What I think: While not transformative, this app has potential as a digital writer’s notebook, but the program is rudimentary. It needs additional features like cropping pictures and more precise writing (even with the joint Stylus).

What students think: They would rather use their notebooks.

To learn more about handwritten digital writers notebooks with Penultimate, read this blog post by Two Writing Teachers.

Digital Notebook Page

a writer’s notebook page in Penultimate

Digital Notebook Page 2


In the end, I am playing with the programs and listening to my students, but I don’t have a definitive answer. Rather, I have a question for you: What do you think of writer’s notebooks in a digital world? And how are you handling them in your classroom?

pic 2Amy Gurney is an 8th grade Language Arts teacher for Bloomfield Hills School District. She was a facilitator for the release of the MAISA units of study. She has studied, researched, and practiced reading and writing workshop through Oakland Schools, The Teacher’s College, and action research projects. She earned a Bachelor of Science in Education at Central Michigan University and a Master’s in Educational Administration at Michigan State University.

Google Classroom, Part 2: The Digital Writer’s Notebook

Notes from the Classroom Oakland Writing Project

Note: In “Google Classroom, Part 1: Going Paperless,” I wrote about the change to a (mostly) paperless classroom once my district went 1:1 with Chromebooks and I started using Google Classroom.  In this entry, I discuss how I am grappling with no longer using a traditional, paper writer’s notebook.

471520595The writer’s notebook is almost a sacred, mythical element of the writer’s workshop.  It is where students’ writing lives take shape and are documented over the course of a year.  In my classroom, the writer’s notebook held everything, and I mean EVERYTHING.  Any paper I handed out was immediately taped or glued into the notebook, even if it had to be turned on its side or folded over two times.  The writer’s notebook was our textbook. So when I heard each one of my students would be getting a Chromebook, I was excited about the possibilities and what that could mean for student writing.  But what nagged at me was the loss of the traditional, tangible writer’s notebook.

I spent the summer asking other ELA teachers how they planned to use Chromebooks in conjunction with their traditional notebooks and searching the web to see what other teachers of reading and writing were doing.  Nothing that I found was exactly what I was hoping to find.  I wanted to see or read about someone who fully transitioned their students to a digital writer’s notebook, but I just couldn’t find what I thought would suit my and my students’ needs.  I really didn’t want to start the year having kids split between the traditional notebook and their Chromebooks, but I wasn’t sure what else to do.

But we did start the year just like that: split between the two worlds.  I was afraid kids would feel really disorganized (maybe I was afraid I would be the one to feel disorganized!), but they seemed to take it in stride.  As I started using Google Classroom daily to assign work and give students copies of documents, I found myself thinking less and less about the traditional writer’s notebook, and not because I was actively trying to stop using it.  It was almost an unconscious decision to stop using the hard copy notebook.  I didn’t intentionally mean for it to happen; it just kind of did, and everything was OK.  Kids didn’t stop brainstorming or drafting or collaborating.  They were still doing those things, but in a different way, maybe a better way, and in a way that possibly felt more natural to them. 

164404249Instead of kids bringing their notebooks to one another and reluctantly allowing a partner to write on their prized draft, kids are sharing documents with one another and setting the editing level based on their comfort, with many choosing to only allow their partners to comment on a document.  They no longer have to worry that someone is going to “mess up” their paper.  They can simply focus on the comments, and especially relish hitting the “Resolve” button when they have revised something.  I think it’s more than just reading the comments and making changes, though; kids are having conversations via their comments about writing as well as having conversations about their writing out loud.  The conversations about writing are multilayered.  If you’ve ever seen a teen text and talk to someone at the same time, you know that holding multiple conversations on various platforms is a way of life.  And students also seem to be more responsive to my suggestions because my comments don’t physically change their writing; they are seen as just that: comments and suggestions.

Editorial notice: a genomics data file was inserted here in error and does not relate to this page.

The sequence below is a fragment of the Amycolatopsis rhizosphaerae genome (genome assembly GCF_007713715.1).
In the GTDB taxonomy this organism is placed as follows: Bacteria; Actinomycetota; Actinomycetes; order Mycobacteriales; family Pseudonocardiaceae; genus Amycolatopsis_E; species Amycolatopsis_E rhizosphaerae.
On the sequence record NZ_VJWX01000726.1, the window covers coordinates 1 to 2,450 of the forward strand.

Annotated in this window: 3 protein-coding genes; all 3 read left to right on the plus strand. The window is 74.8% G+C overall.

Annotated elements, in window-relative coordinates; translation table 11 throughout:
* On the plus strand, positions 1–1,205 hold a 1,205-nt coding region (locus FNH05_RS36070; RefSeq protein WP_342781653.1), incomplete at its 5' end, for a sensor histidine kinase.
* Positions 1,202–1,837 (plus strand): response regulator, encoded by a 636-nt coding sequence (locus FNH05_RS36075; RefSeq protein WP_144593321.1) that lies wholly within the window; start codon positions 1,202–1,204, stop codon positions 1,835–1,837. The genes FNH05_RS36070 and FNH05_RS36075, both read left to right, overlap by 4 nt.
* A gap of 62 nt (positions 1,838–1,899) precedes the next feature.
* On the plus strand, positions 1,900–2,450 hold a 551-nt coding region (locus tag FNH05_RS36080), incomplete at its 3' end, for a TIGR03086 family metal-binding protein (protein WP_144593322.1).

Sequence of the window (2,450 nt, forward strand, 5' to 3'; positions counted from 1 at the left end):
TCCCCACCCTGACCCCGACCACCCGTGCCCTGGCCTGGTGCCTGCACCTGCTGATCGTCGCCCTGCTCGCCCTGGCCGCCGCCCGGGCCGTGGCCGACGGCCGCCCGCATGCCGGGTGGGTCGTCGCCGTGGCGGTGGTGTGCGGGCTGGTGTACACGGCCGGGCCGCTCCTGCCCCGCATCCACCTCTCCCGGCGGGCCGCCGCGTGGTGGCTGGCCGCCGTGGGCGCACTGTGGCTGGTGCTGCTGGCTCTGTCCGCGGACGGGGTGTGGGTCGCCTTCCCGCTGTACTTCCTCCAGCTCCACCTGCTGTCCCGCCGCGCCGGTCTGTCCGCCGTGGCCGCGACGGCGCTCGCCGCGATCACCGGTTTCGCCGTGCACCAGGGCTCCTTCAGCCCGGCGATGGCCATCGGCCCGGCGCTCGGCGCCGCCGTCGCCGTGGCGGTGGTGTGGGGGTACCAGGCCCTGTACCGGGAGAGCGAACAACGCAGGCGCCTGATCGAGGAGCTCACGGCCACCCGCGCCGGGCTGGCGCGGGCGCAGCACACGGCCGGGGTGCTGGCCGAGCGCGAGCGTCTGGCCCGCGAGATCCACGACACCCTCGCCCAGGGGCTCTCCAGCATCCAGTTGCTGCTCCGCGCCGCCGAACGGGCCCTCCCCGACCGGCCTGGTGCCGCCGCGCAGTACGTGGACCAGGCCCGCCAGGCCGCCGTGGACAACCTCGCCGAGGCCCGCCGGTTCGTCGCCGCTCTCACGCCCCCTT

We recently held a parent workshop about using the Chromebooks, and the parents commented about how writing and taking notes electronically felt unnatural to them, but to our students it feels natural because this is how they have grown up. Despite the successes we’ve had in moving much of our work to Google Classroom, I still worry sometimes if I will suddenly feel the loss of the traditional writer’s notebook in a way that I can’t fathom right now.  I wonder if there will be some intangible loss in not being able to turn the pages of a notebook and see the progression of a writer. I wonder if students’ thinking will become too discrete and disjointed because the flow from idea to idea and unit to unit is lost.

185432726I had toyed with the idea of having students use a single, running Google Doc to keep a notebook, but that doesn’t work as easily as a traditional notebook does, especially when using Google Classroom, because some of the documents would be in Classroom and some would be in the running Google Doc.  I thought toggling between the two would be difficult.  Obviously, no single platform seems to be perfect (it’s unlikely that anything will ever meet every need/want). Despite the misgivings I may have, my students do not seem to be having the same internal struggles that I am having.  Using their Chromebooks has quickly become second nature, with the biggest complaint being that the WiFi isn’t working quickly enough!

JScreenshot 2014-09-26 at 12.44.07 PMianna Taylor is an ELA and Title 1 teacher at Orchard Lake Middle School in West Bloomfield.  She is a member of the AVID Site Team and Continuous School Improvement Team at her school, among other things.  She is also a MiELA Network Summer Institute facilitator and member of the OWP Core Leadership Team.  Jianna earned her bachelor’s degree from Oakland University and her master’s degree from the University of Michigan.  She also writes reviews of children’s books and young adult novels for the magazine Library Media Connection.